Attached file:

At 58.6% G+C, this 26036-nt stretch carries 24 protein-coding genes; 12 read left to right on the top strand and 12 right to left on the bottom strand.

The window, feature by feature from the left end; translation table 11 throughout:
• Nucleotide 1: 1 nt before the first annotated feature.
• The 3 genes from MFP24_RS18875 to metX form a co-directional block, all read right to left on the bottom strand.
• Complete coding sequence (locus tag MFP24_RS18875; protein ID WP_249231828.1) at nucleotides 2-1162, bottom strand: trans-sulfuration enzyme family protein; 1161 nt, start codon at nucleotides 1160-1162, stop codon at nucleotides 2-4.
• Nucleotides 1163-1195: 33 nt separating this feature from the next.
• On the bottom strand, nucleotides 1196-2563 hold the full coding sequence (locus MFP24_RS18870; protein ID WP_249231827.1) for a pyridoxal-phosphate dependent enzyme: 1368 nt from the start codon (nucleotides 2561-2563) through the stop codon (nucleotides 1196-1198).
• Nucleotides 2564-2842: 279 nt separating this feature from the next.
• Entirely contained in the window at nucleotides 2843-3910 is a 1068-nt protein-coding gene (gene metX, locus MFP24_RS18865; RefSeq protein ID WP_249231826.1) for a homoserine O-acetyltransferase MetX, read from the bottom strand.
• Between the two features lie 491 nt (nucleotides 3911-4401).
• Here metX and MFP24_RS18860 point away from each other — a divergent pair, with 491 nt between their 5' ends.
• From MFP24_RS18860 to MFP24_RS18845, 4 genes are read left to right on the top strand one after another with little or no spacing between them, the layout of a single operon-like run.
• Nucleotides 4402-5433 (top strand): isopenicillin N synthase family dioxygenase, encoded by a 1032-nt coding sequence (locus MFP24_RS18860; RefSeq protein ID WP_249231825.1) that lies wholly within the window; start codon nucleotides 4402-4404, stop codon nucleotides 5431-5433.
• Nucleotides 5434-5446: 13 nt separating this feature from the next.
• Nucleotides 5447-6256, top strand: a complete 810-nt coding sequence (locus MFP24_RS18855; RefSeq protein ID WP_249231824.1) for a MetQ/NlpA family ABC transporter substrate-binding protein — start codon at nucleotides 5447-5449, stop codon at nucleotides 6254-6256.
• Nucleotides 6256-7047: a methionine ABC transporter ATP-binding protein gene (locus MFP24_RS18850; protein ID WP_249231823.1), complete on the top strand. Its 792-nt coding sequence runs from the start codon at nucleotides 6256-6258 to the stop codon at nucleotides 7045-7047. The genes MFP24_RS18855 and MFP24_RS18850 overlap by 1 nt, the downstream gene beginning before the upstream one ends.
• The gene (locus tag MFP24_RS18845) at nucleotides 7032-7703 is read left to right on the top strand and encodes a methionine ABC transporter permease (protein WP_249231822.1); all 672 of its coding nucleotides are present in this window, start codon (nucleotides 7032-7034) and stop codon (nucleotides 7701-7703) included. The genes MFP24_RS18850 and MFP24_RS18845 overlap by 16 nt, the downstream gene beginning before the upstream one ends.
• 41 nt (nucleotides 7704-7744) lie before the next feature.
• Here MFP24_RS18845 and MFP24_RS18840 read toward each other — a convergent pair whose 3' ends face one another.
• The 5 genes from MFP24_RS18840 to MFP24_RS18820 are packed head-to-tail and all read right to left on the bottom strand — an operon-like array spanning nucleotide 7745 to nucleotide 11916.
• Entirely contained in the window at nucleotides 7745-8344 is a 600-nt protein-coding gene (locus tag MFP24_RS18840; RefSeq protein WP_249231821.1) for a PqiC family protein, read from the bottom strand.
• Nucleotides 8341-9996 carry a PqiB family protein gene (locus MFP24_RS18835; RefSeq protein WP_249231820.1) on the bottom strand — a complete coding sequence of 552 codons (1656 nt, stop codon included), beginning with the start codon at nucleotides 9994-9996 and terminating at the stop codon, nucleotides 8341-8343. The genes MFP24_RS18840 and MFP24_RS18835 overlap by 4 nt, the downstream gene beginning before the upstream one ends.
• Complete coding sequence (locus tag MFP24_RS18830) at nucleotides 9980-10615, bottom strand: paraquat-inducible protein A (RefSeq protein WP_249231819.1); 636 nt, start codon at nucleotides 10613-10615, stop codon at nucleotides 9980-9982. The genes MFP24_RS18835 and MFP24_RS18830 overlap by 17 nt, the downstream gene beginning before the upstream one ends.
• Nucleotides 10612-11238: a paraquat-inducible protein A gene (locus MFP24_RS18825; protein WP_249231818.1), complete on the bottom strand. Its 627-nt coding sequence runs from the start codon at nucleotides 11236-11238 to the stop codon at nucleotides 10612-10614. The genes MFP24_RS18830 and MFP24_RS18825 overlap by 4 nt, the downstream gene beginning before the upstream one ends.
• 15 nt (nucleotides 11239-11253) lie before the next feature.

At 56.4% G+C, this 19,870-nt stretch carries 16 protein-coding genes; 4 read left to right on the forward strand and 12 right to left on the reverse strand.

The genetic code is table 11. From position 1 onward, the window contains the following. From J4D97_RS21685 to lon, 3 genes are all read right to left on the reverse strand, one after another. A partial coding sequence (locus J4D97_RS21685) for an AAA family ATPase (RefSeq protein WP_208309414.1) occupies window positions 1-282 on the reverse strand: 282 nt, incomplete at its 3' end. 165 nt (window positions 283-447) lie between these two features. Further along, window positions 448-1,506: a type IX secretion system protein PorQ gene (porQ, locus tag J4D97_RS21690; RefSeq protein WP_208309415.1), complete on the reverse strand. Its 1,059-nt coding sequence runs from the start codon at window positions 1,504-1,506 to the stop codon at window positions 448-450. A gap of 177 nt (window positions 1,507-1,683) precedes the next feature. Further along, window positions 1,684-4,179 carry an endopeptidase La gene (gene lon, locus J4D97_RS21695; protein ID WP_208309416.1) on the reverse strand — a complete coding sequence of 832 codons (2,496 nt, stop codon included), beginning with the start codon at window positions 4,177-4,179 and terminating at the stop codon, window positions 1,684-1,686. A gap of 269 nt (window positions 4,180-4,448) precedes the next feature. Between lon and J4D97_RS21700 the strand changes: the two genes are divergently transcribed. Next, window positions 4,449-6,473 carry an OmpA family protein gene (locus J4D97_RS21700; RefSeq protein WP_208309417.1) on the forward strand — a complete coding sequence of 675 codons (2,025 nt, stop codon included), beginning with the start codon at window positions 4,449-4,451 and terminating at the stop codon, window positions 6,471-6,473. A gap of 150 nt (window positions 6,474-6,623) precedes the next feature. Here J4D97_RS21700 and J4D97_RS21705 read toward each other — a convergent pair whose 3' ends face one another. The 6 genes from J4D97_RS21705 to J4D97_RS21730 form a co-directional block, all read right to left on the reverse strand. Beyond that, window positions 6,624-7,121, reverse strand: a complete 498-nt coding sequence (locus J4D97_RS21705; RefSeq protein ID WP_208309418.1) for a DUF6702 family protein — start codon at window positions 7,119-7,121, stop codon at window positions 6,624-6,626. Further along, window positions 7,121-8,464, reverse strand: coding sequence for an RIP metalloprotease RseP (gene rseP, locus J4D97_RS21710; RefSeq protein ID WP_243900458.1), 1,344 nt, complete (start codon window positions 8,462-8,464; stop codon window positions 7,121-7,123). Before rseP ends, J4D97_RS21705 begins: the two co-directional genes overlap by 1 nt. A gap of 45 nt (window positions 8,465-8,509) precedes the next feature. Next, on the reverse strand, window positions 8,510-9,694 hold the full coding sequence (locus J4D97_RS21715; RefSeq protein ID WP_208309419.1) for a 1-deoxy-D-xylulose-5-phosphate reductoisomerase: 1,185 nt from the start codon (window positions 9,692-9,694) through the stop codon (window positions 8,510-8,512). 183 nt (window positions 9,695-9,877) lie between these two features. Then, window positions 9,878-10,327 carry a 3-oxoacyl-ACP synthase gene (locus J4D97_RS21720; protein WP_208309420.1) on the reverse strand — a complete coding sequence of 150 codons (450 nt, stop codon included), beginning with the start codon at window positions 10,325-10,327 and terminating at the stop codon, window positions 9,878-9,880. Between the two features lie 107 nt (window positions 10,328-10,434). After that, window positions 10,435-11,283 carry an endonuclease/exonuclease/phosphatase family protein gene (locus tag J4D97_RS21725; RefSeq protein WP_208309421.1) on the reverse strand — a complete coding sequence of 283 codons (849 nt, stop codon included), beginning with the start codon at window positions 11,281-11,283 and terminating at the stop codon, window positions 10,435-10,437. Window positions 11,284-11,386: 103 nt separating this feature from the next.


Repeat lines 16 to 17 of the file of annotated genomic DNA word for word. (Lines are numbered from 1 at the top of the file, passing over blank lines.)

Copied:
• Nucleotides 6256-7047: a methionine ABC transporter ATP-binding protein gene (locus MFP24_RS18850; protein ID WP_249231823.1), complete on the top strand. Its 792-nt coding sequence runs from the start codon at nucleotides 6256-6258 to the stop codon at nucleotides 7045-7047. The genes MFP24_RS18855 and MFP24_RS18850 overlap by 1 nt, the downstream gene beginning before the upstream one ends.
• The gene (locus tag MFP24_RS18845) at nucleotides 7032-7703 is read left to right on the top strand and encodes a methionine ABC transporter permease (protein WP_249231822.1); all 672 of its coding nucleotides are present in this window, start codon (nucleotides 7032-7034) and stop codon (nucleotides 7701-7703) included. The genes MFP24_RS18850 and MFP24_RS18845 overlap by 16 nt, the downstream gene beginning before the upstream one ends.